As a Christian faith based organization, we at RAWtools have a lot of conversations on what the Bible says about guns. But really, swords. Most have heard of the call of Micah and Isaiah to turn swords into plowshares and spears into pruning hooks. It’s expected that dialogue is driven to use Luke 22:36 in defense of owning a gun. So let’s talk about this on the eve of Maundy Thursday, when we remember the last supper-but also what happened in the garden after.
From the outset this interpretation ignores verse 38 just after it, it ignores warnings of the sword in Revelation, it ignores Jesus’ Sermon on the Plain, and it especially ignores Isaiah 53:12, which Jesus is referencing when he tells them to sell their bag for a sword. This is important for those of you who want to stand by this verse in Luke to defend your choice to own a gun.
Jesus reminds his disciples they have yet to need a sword (or even a purse, bag, or sandals) (Luke 4:10) in all their travel together -and apart. The disciples confirmed this in verse 35. Its then that Jesus tells them to sell their cloak and buy a sword. The disciples are quick to produce 2 swords to which Jesus replies, “It is #enough.” Where was twitter then!?
Jesus was referring to a prophecy of Isaiah counting Jesus with the transgressors (53:12). How could they tell he was with transgressors? A sword or two. Your cloak, sandals, purse or bag, would not set you apart from most everyone. But a sword would. The sword (or spear/weapon) is often referred to as a tool of the gentiles (Luke 21:24) or of Babylon (Rev. 6:4). The only time “sword” is used in a positive sense is through metaphor in Revelation when the Lamb of God appears and his sword is the word that comes from his mouth. It’s often argued that a sword was necessary for self-defense when traveling. You could say the absence of a sword while traveling was also a marker that the disciples were different – by following Christ.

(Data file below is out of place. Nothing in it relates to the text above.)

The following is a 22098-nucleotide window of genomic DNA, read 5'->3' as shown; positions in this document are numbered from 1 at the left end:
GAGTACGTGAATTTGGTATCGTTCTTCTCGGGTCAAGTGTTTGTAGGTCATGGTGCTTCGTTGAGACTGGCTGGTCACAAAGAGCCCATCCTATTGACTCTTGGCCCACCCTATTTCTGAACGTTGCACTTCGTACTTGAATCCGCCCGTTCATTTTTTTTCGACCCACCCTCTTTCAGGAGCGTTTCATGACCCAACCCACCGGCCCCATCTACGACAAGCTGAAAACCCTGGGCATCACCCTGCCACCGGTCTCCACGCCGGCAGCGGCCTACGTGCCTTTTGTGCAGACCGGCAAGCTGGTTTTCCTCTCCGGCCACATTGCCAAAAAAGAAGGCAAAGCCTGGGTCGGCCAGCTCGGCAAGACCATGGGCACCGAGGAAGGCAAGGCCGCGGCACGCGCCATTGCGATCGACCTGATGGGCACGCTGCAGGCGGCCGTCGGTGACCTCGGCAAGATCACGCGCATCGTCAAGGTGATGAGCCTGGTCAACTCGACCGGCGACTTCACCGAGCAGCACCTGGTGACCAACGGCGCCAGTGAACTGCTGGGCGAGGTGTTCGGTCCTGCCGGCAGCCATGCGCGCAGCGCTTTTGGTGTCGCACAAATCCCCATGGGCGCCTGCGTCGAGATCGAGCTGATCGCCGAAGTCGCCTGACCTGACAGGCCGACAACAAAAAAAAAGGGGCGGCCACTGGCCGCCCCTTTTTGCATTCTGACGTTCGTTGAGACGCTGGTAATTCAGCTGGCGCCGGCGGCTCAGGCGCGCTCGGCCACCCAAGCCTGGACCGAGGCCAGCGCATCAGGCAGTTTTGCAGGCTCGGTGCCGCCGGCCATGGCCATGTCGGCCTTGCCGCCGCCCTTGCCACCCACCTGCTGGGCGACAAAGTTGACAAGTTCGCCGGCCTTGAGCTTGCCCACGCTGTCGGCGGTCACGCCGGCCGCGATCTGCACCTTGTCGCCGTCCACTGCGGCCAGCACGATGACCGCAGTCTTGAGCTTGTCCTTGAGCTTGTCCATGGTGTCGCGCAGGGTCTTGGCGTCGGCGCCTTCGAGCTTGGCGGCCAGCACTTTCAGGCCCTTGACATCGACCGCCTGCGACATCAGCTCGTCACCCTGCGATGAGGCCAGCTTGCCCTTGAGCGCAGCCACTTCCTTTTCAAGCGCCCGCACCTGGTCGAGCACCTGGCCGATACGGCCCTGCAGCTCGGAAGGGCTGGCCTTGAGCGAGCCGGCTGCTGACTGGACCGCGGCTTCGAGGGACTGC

Later, when a disciple strikes one of the persons in the crowd and takes his ear off, Jesus again says, “Enough, no more of this” and puts the man’s ear back on, then rebukes the high priests he had just spent time with in the temple in the days before, and now they are in the garden with their clubs and swords.
Many of us would be just as eager to defend Jesus in that moment. We’d be lying if we said we weren’t capable of pulling a sword on someone threatening Jesus as we stood next to him. No one spent more direct time with Jesus than the disciples and their friends (the seventy+2). Its why their love for Jesus led them to draw a sword in defense. But Jesus knows better. Jesus knows how this looks. His optics are on target (unlike that sword that only got an ear).
Luke references Isaiah to say the sword would be what numbers Jesus with the transgressors. Do you really want to use this verse to defend gun ownership? Do we want to be numbered with transgressors? Do we want to not look like Jesus? Maybe Judas was hoping for Jesus to lead a revolt when he handed him over to the Sanhedrin? Its plausible and even likely he wasn’t the only disciple to think this.
Whether it’s a gun and physical violence, or verbal abuse and ridicule, we’ve all done and said things we wished we hadn’t. So let us count ourselves fortunate that we have an opportunity to turn back and repair harm. To take the brunt of the spear like Jesus, instead of its handle. These are markers of who we follow. You’re better off using the constitution to argue for gun ownership, stop using the bible, especially Jesus, to defend guns.
We live on the other side of the resurrection. Let us listen to the angels that tell us to “fear not” and to the prophets that say we can be in a place of no fear (Micah 4:5) And to Isaiah who says later in 53:12 that Jesus also made intercession for the transgressors. It’s almost Easter – we know death has lost its grip. #Enough of this. We’ve been turning guns into garden tools since Sandy Hook. Now the youth of our country are speaking up. Isaiah also said the children will lead us. Maybe Jesus is still in the habit of putting ears back on. Let us use our ears to hear them crying “ENOUGH!”
Who knows, next Maundy Thursday you could be remembering the last supper, eating food grown with a garden tool made from a gun.